Super Meat Boy Xbox 360, PC, Playstation 4, Vita, Switch, and Wii U Developed by Team Meat Released in 2010
The worst games to write reviews about are the ones you feel absolutely nothing for. The 5/10’s, the games that are merely competent, and, in the case of Super Meat Boy, the games that just feel utterly insignificant. I remember when this game came out and there was a lot of hype around it, it really served to give indie gaming a major boost in popularity, visibility and recognition. This is an award-winning video game and a large part of Indie Game: The Movie focuses on it, but anytime I try to play it my interest withers down fast.
Not so super
This is a tale all about love, a love between Meat Boy and Bandage Girl. However, as video game plots demand, a villain (Dr. Fetus) soon appears and kidnaps Bandage Girl, forcing Meat Boy to give chase in order to free her.
The game plays out like a 2D platformer where each zone is a series of numbered levels with a boss-fight at the end, which remains locked until you have beaten all the stages before it. These stages are brief platforming challenges you are asked to complete with the end-goal being reaching Bandage Girl who is standing somewhere in the stage. Between Meat Boy and her is whatever crazy death traps the stage may provide; buzzsaws, lava, deathly creatures, lasers, the game has a large supply of stuff to kill you with and Meat Boy will die from one hit, regardless of whether that is a saw straight through his face or gently touching a spike with his toe.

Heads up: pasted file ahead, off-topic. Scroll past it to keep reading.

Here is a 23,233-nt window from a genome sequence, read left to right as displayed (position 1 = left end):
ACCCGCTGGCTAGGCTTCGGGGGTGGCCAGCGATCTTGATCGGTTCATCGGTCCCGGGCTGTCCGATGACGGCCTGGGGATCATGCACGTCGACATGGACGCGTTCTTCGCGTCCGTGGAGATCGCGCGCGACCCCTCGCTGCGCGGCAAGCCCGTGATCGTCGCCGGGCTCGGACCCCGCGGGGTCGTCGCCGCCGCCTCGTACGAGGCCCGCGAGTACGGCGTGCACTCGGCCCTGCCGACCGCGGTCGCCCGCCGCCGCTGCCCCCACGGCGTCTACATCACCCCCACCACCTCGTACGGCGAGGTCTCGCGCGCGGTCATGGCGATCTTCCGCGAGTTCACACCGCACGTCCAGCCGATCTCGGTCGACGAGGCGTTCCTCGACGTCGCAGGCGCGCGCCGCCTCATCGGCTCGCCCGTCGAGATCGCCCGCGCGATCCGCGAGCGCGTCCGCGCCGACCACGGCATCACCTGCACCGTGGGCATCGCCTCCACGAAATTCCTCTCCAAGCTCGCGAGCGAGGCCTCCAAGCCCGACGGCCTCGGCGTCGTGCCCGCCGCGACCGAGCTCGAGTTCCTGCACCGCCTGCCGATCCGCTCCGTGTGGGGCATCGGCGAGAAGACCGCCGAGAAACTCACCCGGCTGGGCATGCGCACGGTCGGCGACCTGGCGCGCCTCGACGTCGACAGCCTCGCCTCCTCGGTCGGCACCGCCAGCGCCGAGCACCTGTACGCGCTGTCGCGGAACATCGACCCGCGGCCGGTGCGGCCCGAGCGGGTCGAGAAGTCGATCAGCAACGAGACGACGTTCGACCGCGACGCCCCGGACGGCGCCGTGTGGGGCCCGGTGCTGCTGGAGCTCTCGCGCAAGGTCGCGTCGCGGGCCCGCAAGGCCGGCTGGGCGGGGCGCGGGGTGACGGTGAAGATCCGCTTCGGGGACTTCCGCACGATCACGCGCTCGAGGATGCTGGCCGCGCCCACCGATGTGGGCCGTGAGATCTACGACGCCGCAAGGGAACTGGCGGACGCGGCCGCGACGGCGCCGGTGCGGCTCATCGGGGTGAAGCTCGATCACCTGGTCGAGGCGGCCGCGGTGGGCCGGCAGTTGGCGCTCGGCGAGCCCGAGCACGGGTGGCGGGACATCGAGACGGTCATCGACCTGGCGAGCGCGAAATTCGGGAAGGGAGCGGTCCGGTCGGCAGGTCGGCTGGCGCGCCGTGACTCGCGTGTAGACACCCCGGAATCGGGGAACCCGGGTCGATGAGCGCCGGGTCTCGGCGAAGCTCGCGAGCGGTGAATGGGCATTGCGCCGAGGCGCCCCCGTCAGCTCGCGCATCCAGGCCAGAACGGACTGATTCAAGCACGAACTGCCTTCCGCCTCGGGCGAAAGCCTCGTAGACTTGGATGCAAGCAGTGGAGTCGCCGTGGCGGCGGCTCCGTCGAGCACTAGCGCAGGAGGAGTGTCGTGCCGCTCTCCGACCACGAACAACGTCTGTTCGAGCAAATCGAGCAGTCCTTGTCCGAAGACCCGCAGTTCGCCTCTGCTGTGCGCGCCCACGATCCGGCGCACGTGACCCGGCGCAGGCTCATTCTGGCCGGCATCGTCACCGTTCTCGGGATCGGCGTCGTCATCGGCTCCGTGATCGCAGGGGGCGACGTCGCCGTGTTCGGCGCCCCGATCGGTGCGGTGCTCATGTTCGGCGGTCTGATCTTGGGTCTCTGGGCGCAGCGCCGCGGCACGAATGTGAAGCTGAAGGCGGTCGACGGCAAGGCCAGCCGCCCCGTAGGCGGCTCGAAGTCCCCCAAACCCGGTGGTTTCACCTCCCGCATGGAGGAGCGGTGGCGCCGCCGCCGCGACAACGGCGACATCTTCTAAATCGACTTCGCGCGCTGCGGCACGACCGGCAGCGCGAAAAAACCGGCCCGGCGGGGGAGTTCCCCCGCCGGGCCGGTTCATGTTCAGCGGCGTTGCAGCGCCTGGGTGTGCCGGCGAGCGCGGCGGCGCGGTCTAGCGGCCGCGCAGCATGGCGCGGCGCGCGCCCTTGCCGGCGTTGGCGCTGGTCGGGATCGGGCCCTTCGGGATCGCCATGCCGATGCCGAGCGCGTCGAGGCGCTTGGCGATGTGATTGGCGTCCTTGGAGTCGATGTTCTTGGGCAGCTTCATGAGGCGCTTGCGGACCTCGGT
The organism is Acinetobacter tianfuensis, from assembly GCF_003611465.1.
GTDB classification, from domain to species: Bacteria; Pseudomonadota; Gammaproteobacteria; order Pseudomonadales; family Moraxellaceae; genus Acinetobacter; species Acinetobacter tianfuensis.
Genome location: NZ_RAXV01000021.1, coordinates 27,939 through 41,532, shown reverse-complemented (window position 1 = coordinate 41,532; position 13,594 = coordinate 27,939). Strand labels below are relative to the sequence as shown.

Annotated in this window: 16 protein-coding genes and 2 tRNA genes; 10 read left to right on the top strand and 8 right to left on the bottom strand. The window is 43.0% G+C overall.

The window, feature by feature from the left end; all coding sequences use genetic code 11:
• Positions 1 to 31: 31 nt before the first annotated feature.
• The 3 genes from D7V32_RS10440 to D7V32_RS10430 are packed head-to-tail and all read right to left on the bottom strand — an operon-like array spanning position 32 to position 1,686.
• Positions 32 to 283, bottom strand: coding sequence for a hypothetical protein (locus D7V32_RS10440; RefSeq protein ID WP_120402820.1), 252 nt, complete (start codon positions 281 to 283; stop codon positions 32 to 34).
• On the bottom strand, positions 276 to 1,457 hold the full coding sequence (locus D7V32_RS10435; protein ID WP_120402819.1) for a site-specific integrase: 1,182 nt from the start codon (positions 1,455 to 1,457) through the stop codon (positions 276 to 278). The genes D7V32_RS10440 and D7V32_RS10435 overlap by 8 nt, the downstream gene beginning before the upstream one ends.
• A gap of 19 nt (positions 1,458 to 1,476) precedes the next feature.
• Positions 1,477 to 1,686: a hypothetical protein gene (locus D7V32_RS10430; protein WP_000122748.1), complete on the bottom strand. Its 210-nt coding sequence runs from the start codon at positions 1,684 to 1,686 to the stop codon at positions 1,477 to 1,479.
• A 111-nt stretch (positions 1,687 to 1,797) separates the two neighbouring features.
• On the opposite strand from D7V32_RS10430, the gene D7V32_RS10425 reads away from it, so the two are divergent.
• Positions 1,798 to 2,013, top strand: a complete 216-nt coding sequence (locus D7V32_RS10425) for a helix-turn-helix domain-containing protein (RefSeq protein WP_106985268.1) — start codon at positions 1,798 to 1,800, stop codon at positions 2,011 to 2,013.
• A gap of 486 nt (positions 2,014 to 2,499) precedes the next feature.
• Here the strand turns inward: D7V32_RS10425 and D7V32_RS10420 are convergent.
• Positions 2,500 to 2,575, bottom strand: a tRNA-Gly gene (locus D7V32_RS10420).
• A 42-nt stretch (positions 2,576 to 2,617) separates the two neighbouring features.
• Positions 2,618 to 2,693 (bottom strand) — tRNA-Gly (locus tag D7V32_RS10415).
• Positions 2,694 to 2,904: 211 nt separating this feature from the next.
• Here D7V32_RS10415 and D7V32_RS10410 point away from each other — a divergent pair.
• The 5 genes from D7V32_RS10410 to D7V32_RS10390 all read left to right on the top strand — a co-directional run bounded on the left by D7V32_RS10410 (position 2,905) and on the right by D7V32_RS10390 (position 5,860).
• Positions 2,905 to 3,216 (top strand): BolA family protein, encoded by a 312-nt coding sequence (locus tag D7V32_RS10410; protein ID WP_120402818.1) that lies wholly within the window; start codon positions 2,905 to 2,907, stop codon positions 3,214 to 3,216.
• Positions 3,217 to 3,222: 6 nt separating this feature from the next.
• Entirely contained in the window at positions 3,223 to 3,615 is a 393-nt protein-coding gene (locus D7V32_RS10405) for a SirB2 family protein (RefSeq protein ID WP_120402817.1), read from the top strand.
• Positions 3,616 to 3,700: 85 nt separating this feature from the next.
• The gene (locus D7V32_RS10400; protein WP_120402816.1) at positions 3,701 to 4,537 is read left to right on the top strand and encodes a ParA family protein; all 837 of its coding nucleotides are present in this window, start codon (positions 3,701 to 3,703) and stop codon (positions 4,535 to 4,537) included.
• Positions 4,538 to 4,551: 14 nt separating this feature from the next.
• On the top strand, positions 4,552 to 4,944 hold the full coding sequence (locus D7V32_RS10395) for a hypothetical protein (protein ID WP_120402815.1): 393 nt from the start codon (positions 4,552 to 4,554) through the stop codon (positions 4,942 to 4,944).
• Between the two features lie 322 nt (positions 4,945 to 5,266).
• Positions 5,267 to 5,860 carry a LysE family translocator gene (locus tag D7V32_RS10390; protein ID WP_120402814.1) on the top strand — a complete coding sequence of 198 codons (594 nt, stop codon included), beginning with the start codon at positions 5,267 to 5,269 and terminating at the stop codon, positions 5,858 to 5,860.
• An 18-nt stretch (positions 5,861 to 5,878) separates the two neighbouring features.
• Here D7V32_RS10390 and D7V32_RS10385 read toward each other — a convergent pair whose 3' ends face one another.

The controls are… interesting. Meat Boy doesn’t so much run as he slides along and compared to the size of the levels he can actually move at a really quick pace. You can either move normally or have him sprint by holding down a button, though to be fair you’ll be running so much it wouldn’t have been weird to reverse this setup. The better stages in this game are the ones where you get to dash along, avoid obstacles, and maintain a nice sense of speed. The first boss-fight is a great example of this, as you are tasked with dashing through a gauntlet of spinning blades while the boss gives chase.
The controls are less ideal when the game demands precision platforming, which becomes a lot more common from world 2 and onward. Meat Boy’s jumps are too unpredictable and frantic, especially since they can be affected by whether you hold down the sprint button too. You can make a jump whilst sprinting and stop holding down the button to suddenly lose all the momentum of your prior movement, or jump from a standstill and suddenly launch yourself in a direction by pressing sprint. It’s really obnoxious trying not to overshoot or undershoot tiny platforms and getting the timing right is further worsened by Meat Boy’s tendency not let go of walls. I actually like how he slides along walls when you make contact, but why do you have to steer away from a wall for literal seconds before he’ll finally release it?
On top of the controls being iffy I just found the game grow dull quickly. The stages are short and try to keep up variety by introducing new elements like keys or enemies, but these do little to keep gameplay feeling fresh. It’s just running and jumping through a ton of levels with controls that aren’t really refined and glitches abound; I often had the game freeze up on me and then immediately kill me, the game was prone to crashing or becoming unresponsive, and it kept giving me SQL errors at random moments. There are a lot of interesting platformers out there, both in the indie scene and from traditional development studios, and I don’t really see how Super Meat Boy is supposed to compete with them. It might be a good challenge and I can commend it for how quickly you respawn, but it’s just a simple platformer. Maybe there is some brilliance to it that I’m not seeing, all I know is that I have played better 2D platformers before and since.